nytheatre.com review by Martin Denton
January 9, 2010
The blurb in the Under the Radar Festival booklet for Chautauqua! describes the piece as "a celebration of the culture we all share and the moment in which we share it." "Celebration" seems to overstate the case enormously, however; while I admit that some people in the audience appeared to be having a decent time, nothing on stage in this self-conscious, self-indulgent, uber-postmodern deconstructionist pseudo-meta-entertainment seemed celebratory to me. The appeal of this show by the National Theater of the United States of America (NTUSA), which has been around for a few years now, utterly eluded me.
The premise is that NTUSA will recreate and revive the Chautauqua shows that were a mainstay of American culture for about 60 years, from the 1870s until the 1930s. The best part of the show is its beginning, in which the history of Chautauquas is explained more or less straightforwardly by "Dr. Dick Pricey," a self-identified "star" of NTUSA who is portrayed by company member James Stanley. The information Stanley imparts is interesting, though his speech strains to make big connections between Chautauquas and the engines of capitalism and commerce, an over-reach that recurs throughout the show, to no real purpose. Stanley delivers this speech, which presumably he gives every night at this show, from notes, which he reads from sloppily, which I believe is not because he's incompetent but rather because everything in Chautauqua! is intended as a kind of send-up, and Stanley therefore means to parody the self-important homespun speaker. This, too, happens over and over again in the show, most regrettably in a segment in which Jesse Hawley portrays an old war veteran telling a pointless, rambling story in a pointlessly rambling (and insulting) manner.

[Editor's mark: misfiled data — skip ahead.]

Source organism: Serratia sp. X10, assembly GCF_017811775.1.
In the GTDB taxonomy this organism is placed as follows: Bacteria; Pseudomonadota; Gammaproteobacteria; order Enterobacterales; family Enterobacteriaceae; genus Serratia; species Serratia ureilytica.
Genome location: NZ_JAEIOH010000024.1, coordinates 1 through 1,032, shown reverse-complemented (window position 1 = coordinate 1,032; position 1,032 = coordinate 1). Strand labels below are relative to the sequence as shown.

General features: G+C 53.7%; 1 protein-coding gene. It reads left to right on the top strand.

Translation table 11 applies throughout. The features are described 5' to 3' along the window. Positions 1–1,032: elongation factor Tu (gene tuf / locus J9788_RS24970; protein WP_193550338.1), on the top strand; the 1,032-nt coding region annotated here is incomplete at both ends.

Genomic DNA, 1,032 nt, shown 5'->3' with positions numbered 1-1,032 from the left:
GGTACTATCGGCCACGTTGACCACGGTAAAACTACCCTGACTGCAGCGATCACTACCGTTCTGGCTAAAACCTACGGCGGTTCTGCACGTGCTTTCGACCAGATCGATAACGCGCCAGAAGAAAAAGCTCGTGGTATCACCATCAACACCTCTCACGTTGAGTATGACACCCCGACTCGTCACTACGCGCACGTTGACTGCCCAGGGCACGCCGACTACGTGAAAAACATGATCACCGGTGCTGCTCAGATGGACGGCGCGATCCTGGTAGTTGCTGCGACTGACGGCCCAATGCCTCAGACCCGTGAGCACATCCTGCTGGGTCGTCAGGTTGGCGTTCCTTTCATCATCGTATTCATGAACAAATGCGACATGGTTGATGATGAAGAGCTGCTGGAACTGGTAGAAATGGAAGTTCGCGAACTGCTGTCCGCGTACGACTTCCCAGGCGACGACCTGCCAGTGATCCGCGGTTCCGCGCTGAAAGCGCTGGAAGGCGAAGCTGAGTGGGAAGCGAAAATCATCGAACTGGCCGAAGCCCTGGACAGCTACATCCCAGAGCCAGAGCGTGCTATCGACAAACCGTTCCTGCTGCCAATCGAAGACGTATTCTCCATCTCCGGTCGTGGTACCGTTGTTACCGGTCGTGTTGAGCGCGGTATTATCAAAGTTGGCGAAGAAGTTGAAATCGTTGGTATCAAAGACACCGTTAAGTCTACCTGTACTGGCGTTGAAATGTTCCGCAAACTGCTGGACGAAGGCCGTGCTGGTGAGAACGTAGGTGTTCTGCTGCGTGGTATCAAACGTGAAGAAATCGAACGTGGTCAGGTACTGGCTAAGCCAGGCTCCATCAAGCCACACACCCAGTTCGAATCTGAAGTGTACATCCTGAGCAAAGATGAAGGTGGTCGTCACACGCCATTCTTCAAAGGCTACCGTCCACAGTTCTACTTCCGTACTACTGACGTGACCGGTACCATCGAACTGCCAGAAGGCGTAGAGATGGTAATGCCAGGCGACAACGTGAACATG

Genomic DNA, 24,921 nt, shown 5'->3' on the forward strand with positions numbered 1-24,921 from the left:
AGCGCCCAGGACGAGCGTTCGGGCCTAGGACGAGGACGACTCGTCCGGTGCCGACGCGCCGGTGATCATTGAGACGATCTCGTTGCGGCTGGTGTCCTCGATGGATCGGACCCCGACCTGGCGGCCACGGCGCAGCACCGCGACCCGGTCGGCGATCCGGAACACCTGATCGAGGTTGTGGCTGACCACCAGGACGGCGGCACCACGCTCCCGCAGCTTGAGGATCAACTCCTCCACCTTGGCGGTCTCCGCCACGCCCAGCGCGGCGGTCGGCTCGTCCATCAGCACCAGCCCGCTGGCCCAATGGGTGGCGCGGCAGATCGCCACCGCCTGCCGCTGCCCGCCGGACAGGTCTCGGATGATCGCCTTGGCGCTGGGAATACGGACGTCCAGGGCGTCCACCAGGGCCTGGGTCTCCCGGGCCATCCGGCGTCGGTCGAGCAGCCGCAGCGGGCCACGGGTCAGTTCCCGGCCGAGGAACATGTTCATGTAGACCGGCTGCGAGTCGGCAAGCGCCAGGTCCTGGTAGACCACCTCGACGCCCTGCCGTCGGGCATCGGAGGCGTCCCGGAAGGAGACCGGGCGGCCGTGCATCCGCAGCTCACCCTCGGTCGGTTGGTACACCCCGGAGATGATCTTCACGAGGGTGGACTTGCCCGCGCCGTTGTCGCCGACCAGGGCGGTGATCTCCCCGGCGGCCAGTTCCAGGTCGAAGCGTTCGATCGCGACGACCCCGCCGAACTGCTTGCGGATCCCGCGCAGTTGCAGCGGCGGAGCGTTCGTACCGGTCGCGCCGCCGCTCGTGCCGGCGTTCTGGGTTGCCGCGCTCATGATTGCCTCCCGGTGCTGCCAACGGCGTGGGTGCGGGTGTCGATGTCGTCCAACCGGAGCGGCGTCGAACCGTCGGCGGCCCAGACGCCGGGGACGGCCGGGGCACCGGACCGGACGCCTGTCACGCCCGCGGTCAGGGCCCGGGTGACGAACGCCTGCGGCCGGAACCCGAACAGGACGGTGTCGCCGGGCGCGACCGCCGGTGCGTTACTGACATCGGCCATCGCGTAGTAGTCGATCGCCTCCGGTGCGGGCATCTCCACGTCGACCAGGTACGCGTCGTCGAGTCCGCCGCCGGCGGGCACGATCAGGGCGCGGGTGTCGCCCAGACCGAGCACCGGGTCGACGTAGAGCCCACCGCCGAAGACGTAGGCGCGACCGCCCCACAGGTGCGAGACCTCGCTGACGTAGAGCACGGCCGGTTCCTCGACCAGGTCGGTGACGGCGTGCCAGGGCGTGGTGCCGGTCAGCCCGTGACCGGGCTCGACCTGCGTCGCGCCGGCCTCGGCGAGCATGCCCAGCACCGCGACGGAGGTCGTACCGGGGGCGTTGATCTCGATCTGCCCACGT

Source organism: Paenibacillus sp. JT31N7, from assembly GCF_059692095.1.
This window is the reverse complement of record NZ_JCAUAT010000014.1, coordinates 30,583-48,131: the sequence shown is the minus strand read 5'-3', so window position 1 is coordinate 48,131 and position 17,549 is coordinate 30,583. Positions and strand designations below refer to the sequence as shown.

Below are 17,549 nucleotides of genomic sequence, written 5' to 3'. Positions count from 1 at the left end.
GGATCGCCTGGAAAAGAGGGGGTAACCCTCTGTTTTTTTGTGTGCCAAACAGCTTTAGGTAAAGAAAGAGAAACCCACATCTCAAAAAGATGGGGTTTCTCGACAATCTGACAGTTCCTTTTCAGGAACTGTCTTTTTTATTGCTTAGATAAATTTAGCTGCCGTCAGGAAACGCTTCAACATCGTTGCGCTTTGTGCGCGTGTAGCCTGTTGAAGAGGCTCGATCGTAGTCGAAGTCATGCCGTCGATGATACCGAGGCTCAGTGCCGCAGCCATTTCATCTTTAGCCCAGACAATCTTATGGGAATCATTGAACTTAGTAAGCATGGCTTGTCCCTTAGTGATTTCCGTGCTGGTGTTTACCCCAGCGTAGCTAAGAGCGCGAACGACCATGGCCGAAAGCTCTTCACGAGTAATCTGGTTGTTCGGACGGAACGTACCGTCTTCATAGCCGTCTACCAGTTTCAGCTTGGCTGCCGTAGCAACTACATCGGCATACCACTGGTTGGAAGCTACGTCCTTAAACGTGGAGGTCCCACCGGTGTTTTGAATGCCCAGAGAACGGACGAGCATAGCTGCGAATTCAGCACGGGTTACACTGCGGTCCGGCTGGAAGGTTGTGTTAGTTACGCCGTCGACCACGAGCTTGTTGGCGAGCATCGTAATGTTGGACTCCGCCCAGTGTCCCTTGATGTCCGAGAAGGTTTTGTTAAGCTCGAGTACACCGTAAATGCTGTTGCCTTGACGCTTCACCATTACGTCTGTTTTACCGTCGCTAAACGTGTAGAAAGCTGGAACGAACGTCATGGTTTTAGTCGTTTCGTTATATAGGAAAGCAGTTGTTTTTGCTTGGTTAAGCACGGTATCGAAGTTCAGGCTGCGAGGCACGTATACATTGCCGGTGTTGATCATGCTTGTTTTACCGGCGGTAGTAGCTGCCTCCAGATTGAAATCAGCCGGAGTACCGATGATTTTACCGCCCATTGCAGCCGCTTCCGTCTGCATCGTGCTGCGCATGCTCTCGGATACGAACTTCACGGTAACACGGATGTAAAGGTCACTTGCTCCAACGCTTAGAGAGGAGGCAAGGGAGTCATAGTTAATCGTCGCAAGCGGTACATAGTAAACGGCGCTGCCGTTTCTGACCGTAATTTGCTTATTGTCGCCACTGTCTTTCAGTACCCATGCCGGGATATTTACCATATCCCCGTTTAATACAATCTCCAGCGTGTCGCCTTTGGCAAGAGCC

Chautauquas were a kind of frontier vaudeville in their heyday, and there's a mix on the bill here that reflects that spirit. In addition to "Dr. Pricey's" lectures on the form and on the history of the place we're at, there's a "keynote speaker" (different every night; at the show I attended, it was the eccentric actor/storyteller/playwright Edgar Oliver, appearing all too briefly and without sufficient context to explain who he is); a re-enactment of a famous duel; a couple of songs; a raucous dance number; and a special finale, also inserted into the proceedings without sufficient context, created by choreographer John Carrafa, in which students from Pace and NYU's theatre programs perform a medley of songs from shows associated with the Public Theater (the selections are from A Chorus Line, Hair, The Mystery of Edwin Drood, Up Against It!, Runaways, The Pirates of Penzance, and The Threepenny Opera; the last of these was actually a New York Shakespeare Festival presentation when they were in residence at Lincoln Center, and the translation used in this medley is oddly not the one used in that production).
The finale is Stanley taking off his clothes to prove that capitalism has won out: Chautauqua!, you see, has morphed into a burlesque show because we're all whores, following the money. (Don't worry, he keeps his naughty bits hidden; nothing in Chautauqua! is honest, not even the nudity.)
Everything in Chautauqua! is put over with a studied lackadaisical carelessness that basically says "screw you" to the audience and to whatever subject matter is at hand. The subtext throughout proclaims that nothing is of value. Maybe there's a kind of desperate entertainment to be had under such circumstances, but how can you expect to put on a celebration when you know in your heart of hearts there's nothing in the world worth celebrating? That's what NTUSA communicated to me in this depressing and unengaging evening. After 90 minutes of Chautauqua!, I was glad to get away.